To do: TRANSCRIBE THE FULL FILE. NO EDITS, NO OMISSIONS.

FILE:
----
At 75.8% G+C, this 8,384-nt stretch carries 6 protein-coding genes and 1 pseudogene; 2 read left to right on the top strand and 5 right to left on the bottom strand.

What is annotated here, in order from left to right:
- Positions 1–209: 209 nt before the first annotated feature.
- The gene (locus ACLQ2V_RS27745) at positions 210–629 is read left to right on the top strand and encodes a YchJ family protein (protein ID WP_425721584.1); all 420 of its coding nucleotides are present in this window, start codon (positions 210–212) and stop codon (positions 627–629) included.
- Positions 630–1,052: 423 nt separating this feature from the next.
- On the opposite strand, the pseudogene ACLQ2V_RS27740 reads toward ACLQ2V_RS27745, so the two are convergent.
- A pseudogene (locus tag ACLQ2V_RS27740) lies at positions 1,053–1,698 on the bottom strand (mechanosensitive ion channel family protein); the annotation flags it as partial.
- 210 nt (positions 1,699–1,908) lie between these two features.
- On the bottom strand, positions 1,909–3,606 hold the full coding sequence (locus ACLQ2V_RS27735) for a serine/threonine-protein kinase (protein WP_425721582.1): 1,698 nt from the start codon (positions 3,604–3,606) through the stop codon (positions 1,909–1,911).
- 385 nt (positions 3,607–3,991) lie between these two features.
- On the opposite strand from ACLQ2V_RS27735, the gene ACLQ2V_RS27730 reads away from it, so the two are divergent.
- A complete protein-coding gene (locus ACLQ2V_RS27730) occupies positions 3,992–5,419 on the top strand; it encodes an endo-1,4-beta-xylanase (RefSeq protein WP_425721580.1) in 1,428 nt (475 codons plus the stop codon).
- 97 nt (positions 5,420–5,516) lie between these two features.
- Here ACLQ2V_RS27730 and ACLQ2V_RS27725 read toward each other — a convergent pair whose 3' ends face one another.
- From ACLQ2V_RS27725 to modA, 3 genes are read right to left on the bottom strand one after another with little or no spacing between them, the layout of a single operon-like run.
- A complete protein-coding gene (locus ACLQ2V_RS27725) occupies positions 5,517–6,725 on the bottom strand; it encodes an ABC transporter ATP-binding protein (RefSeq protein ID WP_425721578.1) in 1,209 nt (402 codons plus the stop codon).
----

At 75.8% G+C, this 8,384-nt stretch carries 6 protein-coding genes and 1 pseudogene; 2 read left to right on the top strand and 5 right to left on the bottom strand.

What is annotated here, in order from left to right:
- Positions 1–209: 209 nt before the first annotated feature.
- The gene (locus ACLQ2V_RS27745) at positions 210–629 is read left to right on the top strand and encodes a YchJ family protein (protein ID WP_425721584.1); all 420 of its coding nucleotides are present in this window, start codon (positions 210–212) and stop codon (positions 627–629) included.
- Positions 630–1,052: 423 nt separating this feature from the next.
- On the opposite strand, the pseudogene ACLQ2V_RS27740 reads toward ACLQ2V_RS27745, so the two are convergent.
- A pseudogene (locus tag ACLQ2V_RS27740) lies at positions 1,053–1,698 on the bottom strand (mechanosensitive ion channel family protein); the annotation flags it as partial.
- 210 nt (positions 1,699–1,908) lie between these two features.
- On the bottom strand, positions 1,909–3,606 hold the full coding sequence (locus ACLQ2V_RS27735) for a serine/threonine-protein kinase (protein WP_425721582.1): 1,698 nt from the start codon (positions 3,604–3,606) through the stop codon (positions 1,909–1,911).
- 385 nt (positions 3,607–3,991) lie between these two features.
- On the opposite strand from ACLQ2V_RS27735, the gene ACLQ2V_RS27730 reads away from it, so the two are divergent.
- A complete protein-coding gene (locus ACLQ2V_RS27730) occupies positions 3,992–5,419 on the top strand; it encodes an endo-1,4-beta-xylanase (RefSeq protein WP_425721580.1) in 1,428 nt (475 codons plus the stop codon).
- 97 nt (positions 5,420–5,516) lie between these two features.
- Here ACLQ2V_RS27730 and ACLQ2V_RS27725 read toward each other — a convergent pair whose 3' ends face one another.
- From ACLQ2V_RS27725 to modA, 3 genes are read right to left on the bottom strand one after another with little or no spacing between them, the layout of a single operon-like run.
- A complete protein-coding gene (locus ACLQ2V_RS27725) occupies positions 5,517–6,725 on the bottom strand; it encodes an ABC transporter ATP-binding protein (RefSeq protein ID WP_425721578.1) in 1,209 nt (402 codons plus the stop codon).